Graduate Education

One of the most often asked questions by students and professionals interested in sport psychology is: “How can I become a sport psychologist?” Because of the interdisciplinary nature of the field -- drawing from psychology and the sport/exercise sciences -- there are many different educational pathways to take to get there. Thus, a central issue for those interested in sport and exercise psychology is determining exactly what they want to do in the field. Do they want to teach and conduct research at a college or university? Do they want to coach?

Through the UNT Department of Psychology’s APA-accredited Counseling Psychology program, graduate students are able to pursue a Ph.D. in counseling psychology with a specialized elective cluster in sport and exercise psychology. Through this doctoral program and specialization, graduates obtain a broad professional education as a mental health practitioner while also receiving specific training in working with athletes, coaches, and sport teams. Upon completion of their clinical internship, graduates will be able to pursue licensure as a psychologist in any state in the U.S.

The Master of Science in Kinesiology with the emphasis in Sport and Exercise Psychology 36-hour degree includes a 15-hour core curriculum of courses in kinesiology. The student can take 21 hours of additional courses which would allow development of an area of expertise such as sport and exercise psychology, exercise physiology, health fitness management, motor behavior, sports sociology, and teaching behavior.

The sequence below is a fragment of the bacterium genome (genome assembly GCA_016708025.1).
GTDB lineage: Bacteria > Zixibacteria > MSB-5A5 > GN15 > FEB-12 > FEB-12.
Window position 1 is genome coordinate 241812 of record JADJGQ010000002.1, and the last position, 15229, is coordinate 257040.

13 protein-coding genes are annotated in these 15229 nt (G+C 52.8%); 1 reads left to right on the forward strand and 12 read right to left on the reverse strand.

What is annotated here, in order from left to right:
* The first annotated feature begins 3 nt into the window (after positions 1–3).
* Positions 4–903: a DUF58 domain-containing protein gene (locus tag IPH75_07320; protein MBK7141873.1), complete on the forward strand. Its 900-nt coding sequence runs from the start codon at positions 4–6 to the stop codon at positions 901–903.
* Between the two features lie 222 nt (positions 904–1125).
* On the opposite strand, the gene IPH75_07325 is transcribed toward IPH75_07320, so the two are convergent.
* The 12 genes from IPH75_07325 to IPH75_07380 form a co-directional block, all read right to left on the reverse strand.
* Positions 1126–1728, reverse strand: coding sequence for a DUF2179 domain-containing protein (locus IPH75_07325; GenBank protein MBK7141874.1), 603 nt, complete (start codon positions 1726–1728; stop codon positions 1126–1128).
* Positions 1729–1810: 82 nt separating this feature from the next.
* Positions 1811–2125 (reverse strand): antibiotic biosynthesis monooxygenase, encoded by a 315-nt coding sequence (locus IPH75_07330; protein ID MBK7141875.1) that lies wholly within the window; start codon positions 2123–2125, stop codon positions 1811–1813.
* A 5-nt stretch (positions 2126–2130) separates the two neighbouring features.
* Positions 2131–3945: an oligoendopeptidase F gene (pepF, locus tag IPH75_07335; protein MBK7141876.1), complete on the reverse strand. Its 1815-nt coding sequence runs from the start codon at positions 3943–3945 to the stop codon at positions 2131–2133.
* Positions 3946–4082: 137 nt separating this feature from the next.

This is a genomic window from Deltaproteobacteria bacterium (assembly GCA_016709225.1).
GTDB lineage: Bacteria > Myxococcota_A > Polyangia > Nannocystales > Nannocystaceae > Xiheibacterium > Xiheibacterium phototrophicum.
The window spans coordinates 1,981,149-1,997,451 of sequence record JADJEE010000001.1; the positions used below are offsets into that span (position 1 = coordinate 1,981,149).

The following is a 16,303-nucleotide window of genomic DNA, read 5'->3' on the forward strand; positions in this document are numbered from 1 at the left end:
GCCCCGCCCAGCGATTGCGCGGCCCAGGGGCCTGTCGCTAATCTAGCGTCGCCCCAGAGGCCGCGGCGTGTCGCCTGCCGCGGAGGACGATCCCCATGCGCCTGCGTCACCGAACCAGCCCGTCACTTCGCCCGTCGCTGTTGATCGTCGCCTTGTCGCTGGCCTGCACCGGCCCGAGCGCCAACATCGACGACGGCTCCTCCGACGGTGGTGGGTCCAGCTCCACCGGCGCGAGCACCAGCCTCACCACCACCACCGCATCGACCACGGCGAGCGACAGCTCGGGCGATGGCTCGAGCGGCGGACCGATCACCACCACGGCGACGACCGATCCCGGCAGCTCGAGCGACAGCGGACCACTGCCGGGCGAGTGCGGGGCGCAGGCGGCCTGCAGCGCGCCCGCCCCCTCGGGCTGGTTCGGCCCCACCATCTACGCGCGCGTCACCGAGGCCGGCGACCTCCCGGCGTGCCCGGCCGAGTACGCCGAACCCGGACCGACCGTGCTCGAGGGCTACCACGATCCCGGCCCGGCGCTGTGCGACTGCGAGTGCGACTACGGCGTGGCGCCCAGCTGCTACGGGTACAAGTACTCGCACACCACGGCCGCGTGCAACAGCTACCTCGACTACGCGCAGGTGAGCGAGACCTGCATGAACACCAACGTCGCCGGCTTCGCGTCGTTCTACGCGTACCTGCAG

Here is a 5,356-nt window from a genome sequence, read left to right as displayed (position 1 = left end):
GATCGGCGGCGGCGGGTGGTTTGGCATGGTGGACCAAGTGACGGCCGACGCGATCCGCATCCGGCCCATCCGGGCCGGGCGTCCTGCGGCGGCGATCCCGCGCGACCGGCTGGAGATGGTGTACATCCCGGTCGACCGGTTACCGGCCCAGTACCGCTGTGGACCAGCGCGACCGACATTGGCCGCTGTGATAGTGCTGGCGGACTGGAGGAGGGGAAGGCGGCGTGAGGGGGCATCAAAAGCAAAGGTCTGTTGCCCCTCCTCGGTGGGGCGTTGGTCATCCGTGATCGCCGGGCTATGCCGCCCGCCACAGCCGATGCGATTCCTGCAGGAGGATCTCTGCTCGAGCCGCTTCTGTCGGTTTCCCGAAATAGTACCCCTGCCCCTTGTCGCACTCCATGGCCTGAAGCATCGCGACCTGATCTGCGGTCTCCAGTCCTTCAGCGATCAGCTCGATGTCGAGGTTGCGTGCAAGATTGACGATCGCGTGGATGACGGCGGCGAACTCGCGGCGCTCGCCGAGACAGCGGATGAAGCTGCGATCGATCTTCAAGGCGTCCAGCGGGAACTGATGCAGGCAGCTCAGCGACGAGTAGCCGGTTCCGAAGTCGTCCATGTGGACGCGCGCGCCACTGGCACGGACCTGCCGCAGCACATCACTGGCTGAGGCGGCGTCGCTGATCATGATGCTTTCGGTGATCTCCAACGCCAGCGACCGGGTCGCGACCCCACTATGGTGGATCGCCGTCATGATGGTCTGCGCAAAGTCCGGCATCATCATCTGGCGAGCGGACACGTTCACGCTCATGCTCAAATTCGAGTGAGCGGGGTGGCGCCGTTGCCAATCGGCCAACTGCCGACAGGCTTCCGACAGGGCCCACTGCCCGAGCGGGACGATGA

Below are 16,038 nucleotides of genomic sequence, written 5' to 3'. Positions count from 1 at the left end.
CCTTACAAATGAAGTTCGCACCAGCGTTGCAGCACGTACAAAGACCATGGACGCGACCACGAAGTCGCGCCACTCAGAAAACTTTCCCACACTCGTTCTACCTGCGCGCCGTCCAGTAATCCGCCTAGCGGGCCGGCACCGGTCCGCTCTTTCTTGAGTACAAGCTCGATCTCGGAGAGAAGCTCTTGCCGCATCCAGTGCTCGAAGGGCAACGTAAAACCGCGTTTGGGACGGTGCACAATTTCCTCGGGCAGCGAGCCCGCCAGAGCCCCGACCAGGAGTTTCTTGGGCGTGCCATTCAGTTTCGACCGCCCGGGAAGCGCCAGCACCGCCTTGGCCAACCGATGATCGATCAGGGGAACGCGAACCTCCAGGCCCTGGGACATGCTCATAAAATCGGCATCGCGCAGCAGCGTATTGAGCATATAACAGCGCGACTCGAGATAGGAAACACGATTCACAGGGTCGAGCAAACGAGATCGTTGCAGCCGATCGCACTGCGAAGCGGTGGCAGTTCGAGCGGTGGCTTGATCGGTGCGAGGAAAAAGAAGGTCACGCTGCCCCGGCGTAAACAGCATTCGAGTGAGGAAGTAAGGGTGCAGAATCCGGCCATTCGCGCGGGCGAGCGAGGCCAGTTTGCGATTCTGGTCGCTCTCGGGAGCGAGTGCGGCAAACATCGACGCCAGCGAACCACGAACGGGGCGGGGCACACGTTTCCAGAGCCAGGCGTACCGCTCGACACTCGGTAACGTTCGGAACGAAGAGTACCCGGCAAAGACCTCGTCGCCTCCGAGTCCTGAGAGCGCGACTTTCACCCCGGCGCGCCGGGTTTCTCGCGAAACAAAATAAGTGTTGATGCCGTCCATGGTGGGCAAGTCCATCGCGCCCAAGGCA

Degree Requirements (36 semester hours are required):

The Department of Educational Psychology and Department of Kinesiology, Health Promotion, and Recreation offer a collaborative Doctoral (PhD) degree program in Psychosocial Aspects of Sports and Exercise. Students learn research design and methodology associated with the field of sport and exercise psychology, and complete coursework related to applied sport psychology, health and exercise psychology, and social psychology of sport.